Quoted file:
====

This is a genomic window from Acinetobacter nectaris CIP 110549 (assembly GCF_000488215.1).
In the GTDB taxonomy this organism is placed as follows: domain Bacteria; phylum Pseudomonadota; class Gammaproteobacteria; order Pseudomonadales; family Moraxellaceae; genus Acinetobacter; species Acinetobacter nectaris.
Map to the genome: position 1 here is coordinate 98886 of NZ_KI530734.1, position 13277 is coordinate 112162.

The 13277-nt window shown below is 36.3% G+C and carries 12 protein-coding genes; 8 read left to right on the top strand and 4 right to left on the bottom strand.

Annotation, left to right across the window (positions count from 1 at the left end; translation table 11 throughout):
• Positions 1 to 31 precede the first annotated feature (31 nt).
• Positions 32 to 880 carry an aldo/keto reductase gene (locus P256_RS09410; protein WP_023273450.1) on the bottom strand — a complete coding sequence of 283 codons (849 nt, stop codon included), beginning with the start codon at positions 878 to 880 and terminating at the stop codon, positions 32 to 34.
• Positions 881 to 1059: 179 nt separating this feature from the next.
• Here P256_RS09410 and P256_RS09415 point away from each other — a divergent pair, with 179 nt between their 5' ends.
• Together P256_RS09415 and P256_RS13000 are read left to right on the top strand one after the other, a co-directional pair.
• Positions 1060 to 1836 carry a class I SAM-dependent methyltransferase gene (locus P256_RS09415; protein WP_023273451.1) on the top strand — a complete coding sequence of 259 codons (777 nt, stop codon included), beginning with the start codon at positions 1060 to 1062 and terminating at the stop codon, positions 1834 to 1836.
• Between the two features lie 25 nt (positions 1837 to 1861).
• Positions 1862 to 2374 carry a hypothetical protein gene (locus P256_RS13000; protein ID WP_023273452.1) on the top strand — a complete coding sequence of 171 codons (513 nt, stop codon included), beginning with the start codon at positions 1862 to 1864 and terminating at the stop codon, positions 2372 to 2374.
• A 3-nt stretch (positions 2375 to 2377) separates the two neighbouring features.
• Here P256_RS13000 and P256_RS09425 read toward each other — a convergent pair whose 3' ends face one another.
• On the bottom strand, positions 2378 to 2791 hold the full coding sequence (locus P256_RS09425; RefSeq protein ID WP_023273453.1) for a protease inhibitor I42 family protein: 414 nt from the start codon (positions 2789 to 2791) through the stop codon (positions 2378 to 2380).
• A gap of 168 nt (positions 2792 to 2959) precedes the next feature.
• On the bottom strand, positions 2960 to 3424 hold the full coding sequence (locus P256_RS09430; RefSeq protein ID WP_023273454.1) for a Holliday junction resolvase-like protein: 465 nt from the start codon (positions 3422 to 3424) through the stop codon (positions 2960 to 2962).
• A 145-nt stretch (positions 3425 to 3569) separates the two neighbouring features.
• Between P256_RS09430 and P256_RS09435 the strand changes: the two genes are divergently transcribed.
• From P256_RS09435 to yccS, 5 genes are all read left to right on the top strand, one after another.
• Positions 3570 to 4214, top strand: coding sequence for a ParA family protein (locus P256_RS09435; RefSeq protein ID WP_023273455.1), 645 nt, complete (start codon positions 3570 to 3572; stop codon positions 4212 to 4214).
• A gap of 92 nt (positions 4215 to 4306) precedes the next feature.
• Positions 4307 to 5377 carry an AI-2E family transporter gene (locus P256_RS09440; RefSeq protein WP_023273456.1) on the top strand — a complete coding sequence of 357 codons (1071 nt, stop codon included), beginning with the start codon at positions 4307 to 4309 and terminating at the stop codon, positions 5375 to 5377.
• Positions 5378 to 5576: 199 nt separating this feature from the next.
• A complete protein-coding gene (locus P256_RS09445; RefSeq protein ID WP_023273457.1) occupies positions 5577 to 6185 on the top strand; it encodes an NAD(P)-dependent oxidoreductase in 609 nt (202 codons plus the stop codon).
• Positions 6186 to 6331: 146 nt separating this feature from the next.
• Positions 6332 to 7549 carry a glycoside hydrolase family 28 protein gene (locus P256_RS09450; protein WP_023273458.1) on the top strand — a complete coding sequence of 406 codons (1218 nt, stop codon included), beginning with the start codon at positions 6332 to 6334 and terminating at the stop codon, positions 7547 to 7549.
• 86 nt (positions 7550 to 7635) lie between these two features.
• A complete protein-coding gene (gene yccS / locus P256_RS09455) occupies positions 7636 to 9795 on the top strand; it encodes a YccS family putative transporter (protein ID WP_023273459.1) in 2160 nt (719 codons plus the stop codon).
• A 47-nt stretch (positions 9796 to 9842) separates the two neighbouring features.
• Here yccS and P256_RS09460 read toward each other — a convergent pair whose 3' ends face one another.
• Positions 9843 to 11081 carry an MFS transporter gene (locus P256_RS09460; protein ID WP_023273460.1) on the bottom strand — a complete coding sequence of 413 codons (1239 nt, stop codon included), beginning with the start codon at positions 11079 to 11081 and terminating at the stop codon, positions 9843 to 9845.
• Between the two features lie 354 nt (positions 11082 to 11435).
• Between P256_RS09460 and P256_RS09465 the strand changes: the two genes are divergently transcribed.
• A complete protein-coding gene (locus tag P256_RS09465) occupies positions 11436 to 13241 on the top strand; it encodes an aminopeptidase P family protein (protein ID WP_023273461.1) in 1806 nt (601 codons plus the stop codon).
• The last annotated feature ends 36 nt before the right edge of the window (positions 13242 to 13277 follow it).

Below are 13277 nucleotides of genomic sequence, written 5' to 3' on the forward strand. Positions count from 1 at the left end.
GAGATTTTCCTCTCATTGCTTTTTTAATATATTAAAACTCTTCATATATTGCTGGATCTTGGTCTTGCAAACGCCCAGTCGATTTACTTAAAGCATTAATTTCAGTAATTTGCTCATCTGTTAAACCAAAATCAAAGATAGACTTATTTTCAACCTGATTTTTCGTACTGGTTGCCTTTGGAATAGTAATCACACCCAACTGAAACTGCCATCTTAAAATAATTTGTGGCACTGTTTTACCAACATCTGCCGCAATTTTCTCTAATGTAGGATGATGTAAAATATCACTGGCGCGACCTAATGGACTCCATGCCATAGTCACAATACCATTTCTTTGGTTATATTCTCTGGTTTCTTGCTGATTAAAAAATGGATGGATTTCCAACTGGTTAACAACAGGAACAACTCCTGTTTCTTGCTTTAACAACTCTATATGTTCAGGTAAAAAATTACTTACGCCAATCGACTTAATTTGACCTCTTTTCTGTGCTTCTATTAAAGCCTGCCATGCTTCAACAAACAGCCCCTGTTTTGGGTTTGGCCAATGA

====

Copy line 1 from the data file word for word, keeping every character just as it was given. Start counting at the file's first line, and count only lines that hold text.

This is a genomic window from Acinetobacter nectaris CIP 110549 (assembly GCF_000488215.1).